Heartbreaking images show baboons cradling their dead babies

Heartbreaking images show baboon mothers cradling their dead babies and continuing to groom them for up to ten days in new study

  • Researchers observed a troop of baboons in the wild in Namibia for 13 years
  • In this time they witnessed 12 cases of baboon mothers carrying dead infants
  • Male baboons were also seen to protect the corpses of their young from others
  • Experts believe the behaviour may be a result of grief or strong family ties

Heartbreaking images show baboon mothers cradling their dead babies and continuing to groom them for up to ten days in new study.

Researchers not only observed such behaviour among grieving mothers in the wild, but also saw male baboons protect the corpses of their young from others.

It remains unclear why baboons exhibit this behaviour, with some experts arguing that it helps the mothers deal with their grief, or results from strong family ties.

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Heartbreaking images show baboon mothers cradling their dead babies and continuing to groom them for up to ten days in new study

‘There are numerous hypotheses to explain primate responses to dead infants,’ said paper author and evolutionary anthropologist Alecia Carter of the Université de Montpellier in France.

‘Perhaps the strongest hypothesis is that carrying after death is an extension of nurturing behaviour.’

Dr Carter and colleagues spent 13 years following and observing a troop of Namibian chacma baboons, during which time they witnessed 12 cases of mothers carrying their dead young — including a miscarriage and two stillbirths.

The mothers were seen to carry the dead infants for an average of three–four days, although times varied between one hour and up to ten days.

Another theory to explain the behaviour — the so-called ‘unawareness hypothesis’ — is simply that the mothers are unable to tell that their baby has died.

However, this appears to be unlikely, as the baboon mothers were seen to treat the dead babies differently, frequently dragging them across the ground by one limb — something never witnessed with a live infant.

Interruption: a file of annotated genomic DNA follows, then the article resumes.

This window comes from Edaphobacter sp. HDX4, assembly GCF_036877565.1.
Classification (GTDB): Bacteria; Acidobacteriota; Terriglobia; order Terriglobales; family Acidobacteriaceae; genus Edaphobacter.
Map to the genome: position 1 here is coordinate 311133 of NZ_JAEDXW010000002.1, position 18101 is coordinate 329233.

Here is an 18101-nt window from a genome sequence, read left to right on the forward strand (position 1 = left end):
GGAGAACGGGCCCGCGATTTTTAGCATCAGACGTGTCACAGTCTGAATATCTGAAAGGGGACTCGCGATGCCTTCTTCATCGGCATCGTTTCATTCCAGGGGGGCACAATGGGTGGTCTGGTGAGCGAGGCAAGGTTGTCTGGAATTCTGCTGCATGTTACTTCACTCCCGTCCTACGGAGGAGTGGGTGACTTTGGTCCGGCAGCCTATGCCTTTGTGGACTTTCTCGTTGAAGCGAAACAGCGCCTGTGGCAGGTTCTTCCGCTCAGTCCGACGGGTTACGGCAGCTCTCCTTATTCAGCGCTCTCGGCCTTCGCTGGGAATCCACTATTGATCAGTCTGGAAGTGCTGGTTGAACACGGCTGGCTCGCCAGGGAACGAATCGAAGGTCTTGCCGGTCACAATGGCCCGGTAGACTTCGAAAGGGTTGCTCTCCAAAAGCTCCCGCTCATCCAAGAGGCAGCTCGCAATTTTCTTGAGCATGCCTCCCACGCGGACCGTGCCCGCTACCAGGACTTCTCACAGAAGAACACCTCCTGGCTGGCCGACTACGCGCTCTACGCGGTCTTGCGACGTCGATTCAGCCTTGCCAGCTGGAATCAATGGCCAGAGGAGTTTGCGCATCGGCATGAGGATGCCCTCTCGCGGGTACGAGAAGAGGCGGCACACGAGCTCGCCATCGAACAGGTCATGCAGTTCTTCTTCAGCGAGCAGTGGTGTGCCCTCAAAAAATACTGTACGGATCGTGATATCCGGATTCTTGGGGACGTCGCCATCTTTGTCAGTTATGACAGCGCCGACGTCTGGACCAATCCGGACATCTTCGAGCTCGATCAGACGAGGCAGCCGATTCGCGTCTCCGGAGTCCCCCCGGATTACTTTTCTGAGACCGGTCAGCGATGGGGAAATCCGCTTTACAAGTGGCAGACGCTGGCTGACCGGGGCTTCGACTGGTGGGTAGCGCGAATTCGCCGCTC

‘We are not suggesting that the mothers are unaware that their infants are dead, but there is such strong selection on mother–infant bond formation that, once formed, the bond is difficult to break,’ Dr Carter explained.

‘It’s less clear why only some mothers carry or protect their dead infant, but I suspect that a range of factors influence this behaviour.’

Dr Carter and colleagues spent 13 years following and observing a troop of Namibian chacma baboons, during which time they witnessed 12 cases of mothers carrying their dead young — including a miscarriage and two stillbirths

The team also found that male baboons would protect dead infants by threatening observers who got too close.

‘This is quite surprising behaviour, because it has rarely been reported by previous studies,’ said paper co-author and evolutionary biologist Elise Huchard, also of the Université de Montpellier.

‘Male baboons are not usually very paternal, but they regularly protect their infant from threats, especially from infanticidal attacks.’

Baboons are not the only primates to exhibit such behaviours.

‘Other primates have been observed carrying their dead infants for much longer periods of time,’ said Dr Carter.

‘Chimps and Japanese macaques, for example, have been observed carrying infants for over a month.’

It remains unclear why baboons exhibit this behaviour, with some experts arguing that it helps the mothers deal with their grief, or results from strong family ties. Pictured, a baboon cleans inside the mouth of a dead infant

‘However, chacma baboons travel much longer distances on an average day and the desert environment is harsh, making it costly for a mother to carry her infant for long periods,’ Dr Carter added.

Baboons live in large multi-sex groups of up to 100 primates, with strong male and female hierarchies.

The full findings of the study were published in the journal Royal Society Open Science.

HOW ANIMALS MOURN THEIR DEAD

Various species have been seen to mourn their dead relatives and to carry out, in some cases, human-like behaviour after a companion has died.

Elephants, for example, are known to visit dead companions and to smell, touch with their trunks, and to repeatedly go to look at a member of their group who has died.

This vervet monkey on a game reserve in South Africa was seen carrying and grooming the body of her stillborn baby for 10 days after it died, by which time it had become stiff and started to rot

Chimpanzees, when faced with a death in their group, have been seen gathering around its corpse and cleaning or grooming the dead body. They may also refuse to visit the place where that ape had died for a few days afterwards. Chimps are also thought to mourn the loss of their mothers for a lifetime, with orphaned animals less social and less active than others.

Magpies have been seen burying the bodies of their dead under twigs and also to affectionately peck the dead body, in what scientists described as a ‘magpie funeral’.

Peccaries, a type of wild pig in the US, have been seen visiting their dead relatives and nuzzling it and sleeping beside it.

Whales and dolphins are also known to grieve their dead family members and scientists have in the past seen the mothers prop up or carry around their dead young and try to keep them afloat so predators don’t eat them.

Source: Smithonsian Magazine 

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